VOTE: Election 2020
Colorado
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November 3
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November 3
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Voting

VOTE BY MAIL

Can I vote by mail in Colorado?
Yes, you can! Voting by mail is the default in Colorado

How do I get my ballot?
Every registered Colorado voter will automatically be mailed a ballot—no need to request one.

What's the deadline to submit my ballot?
Your mail-in ballot must be received by 7:00 pm on Election day (Nov. 3)

Check Mail-In Ballot Info
EARLY VOTING

Early voting
Oct. 19

VOTING IN PERSON

Poll Times
7 a.m. - 7 p.m.

ID Requirements
Non-photo identification is required:

Driver’s license or valid ID card issued by the state
U.S. passport.
Employee ID card issued by any branch, department, agency, or entity of the U.S. government or of Colorado
Pilot’s license
U.S. military ID card
Cpy of a current utility bill, bank statement, government check, paycheck
Certificate of Degree of Indian or Alaskan Native Blood
Medicare or Medicaid card
Copy of a U.S. birth certificate
Documentation of naturalization.
Dtudent identification card by an institute of higher education in Colorado
Veteran ID card issued by the U.S. Department of Veterans Affairs
ID card issued by a federally recognized tribal government certifying tribal membership.


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MILITARY OR VOTING OVERSEAS

Members of the military, their families, and US citizens living overseas can request a ballot to vote from anywhere in the world.

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What's on my ballot?

The address will only be used to determine which districts you are a part of. SmartNews will not store your address or use it for any other reason.

Candidates & Races

President of the United States

Biography

Joseph Robinette "Joe" Biden, Jr. (b. November 20, 1942, in Scranton, Pennsylvania) is the former Democratic vice president of the United States, serving under President Barack Obama (D) from January 20, 2009, to January 20, 2017. He previously served as a U.S. senator from Delaware from 1973 to 2009.

On April 25, 2019, Biden announced that he was running for president of the United States in 2020. With the plurality of pledged delegates, Biden became the presumptive Democratic nominee on April 8, 2020, after Sen. Bernie Sanders (I-Vt.) suspended his presidential campaign. Biden crossed the delegate threshold necessary to win the nomination on June 5, 2020, and was formally nominated at the 2020 Democratic National Convention on August 18, 2020.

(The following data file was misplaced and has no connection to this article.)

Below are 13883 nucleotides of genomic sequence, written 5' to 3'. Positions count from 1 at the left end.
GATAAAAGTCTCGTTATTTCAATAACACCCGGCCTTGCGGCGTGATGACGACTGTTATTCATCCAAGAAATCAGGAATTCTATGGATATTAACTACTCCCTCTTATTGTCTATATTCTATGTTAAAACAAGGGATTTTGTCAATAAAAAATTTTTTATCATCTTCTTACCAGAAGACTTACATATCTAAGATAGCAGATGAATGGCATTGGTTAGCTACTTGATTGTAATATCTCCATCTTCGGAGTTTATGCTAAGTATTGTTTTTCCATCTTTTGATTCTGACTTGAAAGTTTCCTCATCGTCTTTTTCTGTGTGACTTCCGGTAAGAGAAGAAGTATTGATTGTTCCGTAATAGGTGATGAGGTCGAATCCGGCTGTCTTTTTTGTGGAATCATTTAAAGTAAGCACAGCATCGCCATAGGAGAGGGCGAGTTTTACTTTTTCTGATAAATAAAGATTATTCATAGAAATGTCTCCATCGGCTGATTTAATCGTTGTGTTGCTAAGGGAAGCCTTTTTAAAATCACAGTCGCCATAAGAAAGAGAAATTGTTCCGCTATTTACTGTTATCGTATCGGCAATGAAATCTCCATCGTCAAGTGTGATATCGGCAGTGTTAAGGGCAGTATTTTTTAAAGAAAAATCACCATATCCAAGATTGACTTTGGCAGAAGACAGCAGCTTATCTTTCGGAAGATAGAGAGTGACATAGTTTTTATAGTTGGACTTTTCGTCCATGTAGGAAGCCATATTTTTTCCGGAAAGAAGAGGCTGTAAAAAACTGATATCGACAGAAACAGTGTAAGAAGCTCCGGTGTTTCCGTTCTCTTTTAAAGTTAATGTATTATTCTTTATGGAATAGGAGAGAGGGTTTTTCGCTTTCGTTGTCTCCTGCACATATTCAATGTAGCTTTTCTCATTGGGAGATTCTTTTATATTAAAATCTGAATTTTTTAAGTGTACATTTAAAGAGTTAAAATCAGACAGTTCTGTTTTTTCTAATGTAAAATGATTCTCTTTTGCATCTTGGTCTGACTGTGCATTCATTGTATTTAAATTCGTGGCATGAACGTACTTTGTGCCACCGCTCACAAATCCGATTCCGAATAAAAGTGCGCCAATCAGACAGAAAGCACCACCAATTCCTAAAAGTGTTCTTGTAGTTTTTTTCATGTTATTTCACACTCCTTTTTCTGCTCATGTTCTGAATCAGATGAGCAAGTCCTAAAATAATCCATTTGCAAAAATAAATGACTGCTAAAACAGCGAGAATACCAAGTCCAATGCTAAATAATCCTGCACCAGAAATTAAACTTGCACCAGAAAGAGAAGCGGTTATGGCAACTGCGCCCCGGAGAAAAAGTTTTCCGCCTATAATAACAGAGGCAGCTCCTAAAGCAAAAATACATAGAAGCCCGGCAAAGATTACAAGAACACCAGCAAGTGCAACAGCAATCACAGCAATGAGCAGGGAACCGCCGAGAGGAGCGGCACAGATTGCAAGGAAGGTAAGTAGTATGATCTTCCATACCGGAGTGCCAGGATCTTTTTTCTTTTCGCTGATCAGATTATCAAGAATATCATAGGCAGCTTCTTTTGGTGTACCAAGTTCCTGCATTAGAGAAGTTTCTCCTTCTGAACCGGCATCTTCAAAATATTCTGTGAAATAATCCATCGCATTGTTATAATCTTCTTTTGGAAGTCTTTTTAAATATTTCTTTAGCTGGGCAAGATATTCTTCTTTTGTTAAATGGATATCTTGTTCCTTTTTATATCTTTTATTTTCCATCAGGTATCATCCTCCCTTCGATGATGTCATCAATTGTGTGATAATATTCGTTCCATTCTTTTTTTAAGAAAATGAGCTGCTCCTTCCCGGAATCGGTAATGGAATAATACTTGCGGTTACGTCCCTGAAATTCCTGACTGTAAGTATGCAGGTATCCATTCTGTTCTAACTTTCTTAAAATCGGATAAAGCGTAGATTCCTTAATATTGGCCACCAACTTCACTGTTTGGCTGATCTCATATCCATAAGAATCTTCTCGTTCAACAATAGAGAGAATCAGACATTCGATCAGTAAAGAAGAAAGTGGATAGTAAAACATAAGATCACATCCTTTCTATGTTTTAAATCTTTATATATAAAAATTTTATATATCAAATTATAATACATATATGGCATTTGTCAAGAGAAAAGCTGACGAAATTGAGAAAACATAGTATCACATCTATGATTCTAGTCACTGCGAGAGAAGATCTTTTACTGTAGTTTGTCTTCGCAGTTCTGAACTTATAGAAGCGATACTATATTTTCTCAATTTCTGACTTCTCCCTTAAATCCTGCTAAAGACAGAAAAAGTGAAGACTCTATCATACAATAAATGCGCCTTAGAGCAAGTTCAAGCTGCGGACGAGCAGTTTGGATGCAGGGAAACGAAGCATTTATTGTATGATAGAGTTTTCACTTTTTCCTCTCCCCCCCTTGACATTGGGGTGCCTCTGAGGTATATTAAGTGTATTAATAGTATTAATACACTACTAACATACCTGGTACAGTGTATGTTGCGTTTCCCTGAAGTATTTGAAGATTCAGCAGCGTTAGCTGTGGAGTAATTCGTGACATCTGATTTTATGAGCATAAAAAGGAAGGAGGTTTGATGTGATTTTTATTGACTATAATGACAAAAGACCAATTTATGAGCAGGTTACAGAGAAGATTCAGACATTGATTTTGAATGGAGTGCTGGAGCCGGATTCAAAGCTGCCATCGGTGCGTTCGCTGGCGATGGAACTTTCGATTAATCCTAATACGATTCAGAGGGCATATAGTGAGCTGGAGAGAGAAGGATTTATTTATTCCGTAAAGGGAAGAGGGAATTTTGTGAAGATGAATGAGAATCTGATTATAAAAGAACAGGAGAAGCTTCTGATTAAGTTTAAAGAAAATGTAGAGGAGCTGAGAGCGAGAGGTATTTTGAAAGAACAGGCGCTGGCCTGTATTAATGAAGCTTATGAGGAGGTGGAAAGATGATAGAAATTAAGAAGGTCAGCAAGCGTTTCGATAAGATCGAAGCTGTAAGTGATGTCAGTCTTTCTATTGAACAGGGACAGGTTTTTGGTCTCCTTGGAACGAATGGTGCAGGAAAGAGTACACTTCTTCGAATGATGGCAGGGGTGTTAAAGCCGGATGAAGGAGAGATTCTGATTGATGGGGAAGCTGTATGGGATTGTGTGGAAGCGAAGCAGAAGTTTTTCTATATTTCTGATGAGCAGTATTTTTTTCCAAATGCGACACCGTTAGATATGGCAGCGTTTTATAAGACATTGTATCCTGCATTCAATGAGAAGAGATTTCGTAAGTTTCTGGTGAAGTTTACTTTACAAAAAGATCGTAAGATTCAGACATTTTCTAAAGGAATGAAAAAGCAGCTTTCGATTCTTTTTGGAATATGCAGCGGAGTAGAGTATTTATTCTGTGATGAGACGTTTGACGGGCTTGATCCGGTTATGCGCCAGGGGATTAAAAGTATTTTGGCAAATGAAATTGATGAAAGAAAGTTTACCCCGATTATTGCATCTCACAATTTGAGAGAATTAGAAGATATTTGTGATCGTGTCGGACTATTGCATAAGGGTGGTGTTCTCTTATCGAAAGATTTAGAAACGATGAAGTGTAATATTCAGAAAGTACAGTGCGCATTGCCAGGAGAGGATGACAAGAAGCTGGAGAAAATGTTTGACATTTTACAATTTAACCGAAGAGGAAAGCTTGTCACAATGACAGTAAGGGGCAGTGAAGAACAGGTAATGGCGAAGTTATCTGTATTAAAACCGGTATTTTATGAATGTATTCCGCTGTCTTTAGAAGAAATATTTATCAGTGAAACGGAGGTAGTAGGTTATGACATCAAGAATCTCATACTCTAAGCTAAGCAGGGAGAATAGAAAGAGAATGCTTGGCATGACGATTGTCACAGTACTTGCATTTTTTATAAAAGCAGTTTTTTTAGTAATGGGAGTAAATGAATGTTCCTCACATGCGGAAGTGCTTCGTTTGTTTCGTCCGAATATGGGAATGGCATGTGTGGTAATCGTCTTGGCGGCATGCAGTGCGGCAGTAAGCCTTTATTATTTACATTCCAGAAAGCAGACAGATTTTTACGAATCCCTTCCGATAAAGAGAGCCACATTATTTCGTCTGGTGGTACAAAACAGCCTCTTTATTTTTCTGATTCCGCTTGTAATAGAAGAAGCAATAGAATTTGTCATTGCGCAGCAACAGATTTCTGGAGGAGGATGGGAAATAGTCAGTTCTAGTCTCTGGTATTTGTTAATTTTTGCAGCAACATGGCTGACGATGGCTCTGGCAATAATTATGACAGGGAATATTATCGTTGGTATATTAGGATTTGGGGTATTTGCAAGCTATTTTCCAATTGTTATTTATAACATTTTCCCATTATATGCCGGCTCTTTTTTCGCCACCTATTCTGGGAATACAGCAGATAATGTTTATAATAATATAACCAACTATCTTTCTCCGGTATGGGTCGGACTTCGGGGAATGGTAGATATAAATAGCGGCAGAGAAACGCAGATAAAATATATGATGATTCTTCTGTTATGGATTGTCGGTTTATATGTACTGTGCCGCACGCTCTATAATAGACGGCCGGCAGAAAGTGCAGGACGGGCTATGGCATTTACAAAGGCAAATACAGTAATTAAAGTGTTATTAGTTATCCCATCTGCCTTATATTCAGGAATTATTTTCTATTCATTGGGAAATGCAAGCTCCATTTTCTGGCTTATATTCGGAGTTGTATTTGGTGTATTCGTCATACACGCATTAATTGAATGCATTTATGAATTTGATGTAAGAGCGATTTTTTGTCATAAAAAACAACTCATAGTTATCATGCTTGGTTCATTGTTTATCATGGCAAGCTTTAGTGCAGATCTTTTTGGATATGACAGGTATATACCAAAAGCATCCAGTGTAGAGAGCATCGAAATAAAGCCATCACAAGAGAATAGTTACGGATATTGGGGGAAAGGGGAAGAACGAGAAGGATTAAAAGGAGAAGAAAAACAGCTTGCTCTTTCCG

Biden announced U.S. Sen. Kamala Harris (D) as his running mate on August 11, 2020. He called her "a fearless fighter for the little guy, and one of the country’s finest public servants." Harris is the first Black woman to appear on a major party's ticket in the United States.

On January 12, 2017, President Barack Obama awarded Biden the Presidential Medal of Freedom for his lifetime of public service, marking the final time Obama would present the nation's highest civilian honor. Biden received the award with distinction, an additional honor given only to Pope John Paul II, former President Ronald Reagan, and retired Gen. Colin Powell in the previous three administrations.

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Biography

Donald John Trump (b. June 14, 1946, in Queens, New York) is the 45th and current president of the United States. He assumed office on January 20, 2017. He filed to run for re-election on the same day.

Key policy initiatives during Trump's first term include the United States withdrawing from the Iran nuclear deal, the passage of the Tax Cuts and Jobs Act of 2017 and First Step Act in 2018, reducing the size of the ISIS caliphate, and establishing the Space Force as an independent military branch. Trump has made more than 200 federal judicial appointments, including two U.S. Supreme Court justices.

During his presidency, Trump has issued eight vetoes. To read more about these vetoes, click here.

On December 18, 2019, Trump became the third president in U.S. history to be impeached by the U.S. House. The U.S. Senate acquitted Trump on both charges of abuse of power and obstruction of Congress on February 5, 2020.

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Vice President of the United States

Biography

Kamala Devi Harris (b. October 20, 1964, in Oakland, California) is a Democratic member of the U.S. Senate from California. Harris was first elected to the Senate in 2016. She became the second Black woman elected to the U.S. Senate and the first Indian American to serve in the chamber.

Democratic presidential nominee Joe Biden announced Harris was his running mate on August 11, 2020. He called her "a fearless fighter for the little guy, and one of the country’s finest public servants." Harris is the first Black woman to appear on a major party's ticket in the United States.

Harris previously ran for president of the United States, entering the race on January 21, 2019. She suspended her presidential campaign on December 3, 2019, and endorsed Biden on March 8, 2020.

Harris is the former attorney general of California. She served in the position from 2011 to 2017. She also served as San Francisco's district attorney from 2004 to 2011.

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Biography